LONDON — The potential economic effects of the earthquake in Turkey could result in a loss of up to 1 percent of the country's gross domestic product this year, the European Bank for Reconstruction and Development (EBRD) said in a report published on Thursday.
The bank added this is a "reasonable estimate" due to the expected boost from reconstruction efforts later this year, which will offset the negative impact to infrastructure and supply chains.
"The earthquake affected to a large extent agricultural areas and areas where there is light manufacturing, so spillovers to other sectors are limited," EBRD chief economist Beata Javorcik told Reuters.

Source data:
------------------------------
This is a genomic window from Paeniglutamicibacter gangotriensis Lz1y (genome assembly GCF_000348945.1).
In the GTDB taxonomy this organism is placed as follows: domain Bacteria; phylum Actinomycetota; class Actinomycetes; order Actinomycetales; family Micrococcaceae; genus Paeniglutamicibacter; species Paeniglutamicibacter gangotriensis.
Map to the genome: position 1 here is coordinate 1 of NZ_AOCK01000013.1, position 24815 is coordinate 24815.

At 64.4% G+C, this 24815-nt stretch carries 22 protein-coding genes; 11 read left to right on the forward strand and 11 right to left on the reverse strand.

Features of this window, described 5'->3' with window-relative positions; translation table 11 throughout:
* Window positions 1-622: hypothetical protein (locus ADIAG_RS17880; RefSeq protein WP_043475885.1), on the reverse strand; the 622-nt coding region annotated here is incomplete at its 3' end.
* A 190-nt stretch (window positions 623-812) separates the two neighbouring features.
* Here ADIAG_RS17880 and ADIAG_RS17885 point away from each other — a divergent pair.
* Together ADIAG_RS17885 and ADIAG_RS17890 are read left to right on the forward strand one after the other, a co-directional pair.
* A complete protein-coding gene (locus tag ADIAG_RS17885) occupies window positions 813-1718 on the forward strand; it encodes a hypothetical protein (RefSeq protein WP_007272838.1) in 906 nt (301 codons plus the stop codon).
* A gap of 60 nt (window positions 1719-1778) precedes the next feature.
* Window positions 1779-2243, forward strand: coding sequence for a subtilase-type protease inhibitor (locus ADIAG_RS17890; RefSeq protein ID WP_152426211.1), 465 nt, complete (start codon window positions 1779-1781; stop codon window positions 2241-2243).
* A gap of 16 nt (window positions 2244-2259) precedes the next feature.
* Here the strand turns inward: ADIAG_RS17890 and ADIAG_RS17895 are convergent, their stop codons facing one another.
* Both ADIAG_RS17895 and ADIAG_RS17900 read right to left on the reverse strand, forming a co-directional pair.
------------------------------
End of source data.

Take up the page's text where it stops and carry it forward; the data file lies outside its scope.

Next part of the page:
Turkey and neighboring Syria have been rocked by a devastating earthquake on Feb. 6 which has killed more than 41,000 people and left millions in need of humanitarian aid, with many survivors rendered homeless in near-freezing winter temperatures.
Growth for Turkey, the single biggest recipient of EBRD funds, has been revised down to three percent from 3.5 percent in 2023, without considering the impact of the earthquake in the estimates.
The bank added that growing external financing requirements and political uncertainty associated with elections in 2023 create significant economic vulnerabilities.
Turkey's earthquake has thrown into disarray plans for elections to be held by June, sparking frantic debate within President Recep Tayyip Erdogan's government and the opposition over a possible delay.
"As depreciation of the Turkish lira outpaced inflation since 2015, Turkey's exports have been growing fast, benefiting from lower costs expressed in US dollars," the report added.